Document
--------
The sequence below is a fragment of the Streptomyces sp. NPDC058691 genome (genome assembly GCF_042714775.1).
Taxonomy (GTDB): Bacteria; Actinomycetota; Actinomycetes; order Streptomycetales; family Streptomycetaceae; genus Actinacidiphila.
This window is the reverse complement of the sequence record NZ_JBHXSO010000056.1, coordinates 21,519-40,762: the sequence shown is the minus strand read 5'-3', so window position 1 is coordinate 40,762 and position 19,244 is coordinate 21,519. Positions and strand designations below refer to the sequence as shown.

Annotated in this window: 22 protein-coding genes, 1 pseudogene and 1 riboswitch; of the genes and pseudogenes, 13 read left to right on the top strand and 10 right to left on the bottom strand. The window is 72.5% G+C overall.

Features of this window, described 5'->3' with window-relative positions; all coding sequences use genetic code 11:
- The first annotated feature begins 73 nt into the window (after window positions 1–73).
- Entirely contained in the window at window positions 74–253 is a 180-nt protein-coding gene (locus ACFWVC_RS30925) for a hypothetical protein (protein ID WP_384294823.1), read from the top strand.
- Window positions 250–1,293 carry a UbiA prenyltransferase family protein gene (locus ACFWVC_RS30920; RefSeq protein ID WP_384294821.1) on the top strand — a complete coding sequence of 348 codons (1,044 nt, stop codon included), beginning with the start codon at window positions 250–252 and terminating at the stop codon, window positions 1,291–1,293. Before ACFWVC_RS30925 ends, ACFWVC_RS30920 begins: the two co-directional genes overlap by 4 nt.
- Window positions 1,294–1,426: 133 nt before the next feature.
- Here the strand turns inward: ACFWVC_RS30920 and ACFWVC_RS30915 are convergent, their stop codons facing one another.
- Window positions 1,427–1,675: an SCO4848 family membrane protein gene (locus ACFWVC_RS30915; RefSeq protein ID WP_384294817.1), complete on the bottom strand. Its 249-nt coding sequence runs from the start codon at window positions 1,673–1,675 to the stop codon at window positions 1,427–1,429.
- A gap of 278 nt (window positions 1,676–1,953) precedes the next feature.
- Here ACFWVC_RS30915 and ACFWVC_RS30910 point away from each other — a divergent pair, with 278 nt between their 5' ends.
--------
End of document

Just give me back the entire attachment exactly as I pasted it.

The sequence below is a fragment of the Streptomyces sp. NPDC058691 genome (genome assembly GCF_042714775.1).
Taxonomy (GTDB): Bacteria; Actinomycetota; Actinomycetes; order Streptomycetales; family Streptomycetaceae; genus Actinacidiphila.
This window is the reverse complement of the sequence record NZ_JBHXSO010000056.1, coordinates 21,519-40,762: the sequence shown is the minus strand read 5'-3', so window position 1 is coordinate 40,762 and position 19,244 is coordinate 21,519. Positions and strand designations below refer to the sequence as shown.

Annotated in this window: 22 protein-coding genes, 1 pseudogene and 1 riboswitch; of the genes and pseudogenes, 13 read left to right on the top strand and 10 right to left on the bottom strand. The window is 72.5% G+C overall.

Features of this window, described 5'->3' with window-relative positions; all coding sequences use genetic code 11:
- The first annotated feature begins 73 nt into the window (after window positions 1–73).
- Entirely contained in the window at window positions 74–253 is a 180-nt protein-coding gene (locus ACFWVC_RS30925) for a hypothetical protein (protein ID WP_384294823.1), read from the top strand.
- Window positions 250–1,293 carry a UbiA prenyltransferase family protein gene (locus ACFWVC_RS30920; RefSeq protein ID WP_384294821.1) on the top strand — a complete coding sequence of 348 codons (1,044 nt, stop codon included), beginning with the start codon at window positions 250–252 and terminating at the stop codon, window positions 1,291–1,293. Before ACFWVC_RS30925 ends, ACFWVC_RS30920 begins: the two co-directional genes overlap by 4 nt.
- Window positions 1,294–1,426: 133 nt before the next feature.
- Here the strand turns inward: ACFWVC_RS30920 and ACFWVC_RS30915 are convergent, their stop codons facing one another.
- Window positions 1,427–1,675: an SCO4848 family membrane protein gene (locus ACFWVC_RS30915; RefSeq protein ID WP_384294817.1), complete on the bottom strand. Its 249-nt coding sequence runs from the start codon at window positions 1,673–1,675 to the stop codon at window positions 1,427–1,429.
- A gap of 278 nt (window positions 1,676–1,953) precedes the next feature.
- Here ACFWVC_RS30915 and ACFWVC_RS30910 point away from each other — a divergent pair, with 278 nt between their 5' ends.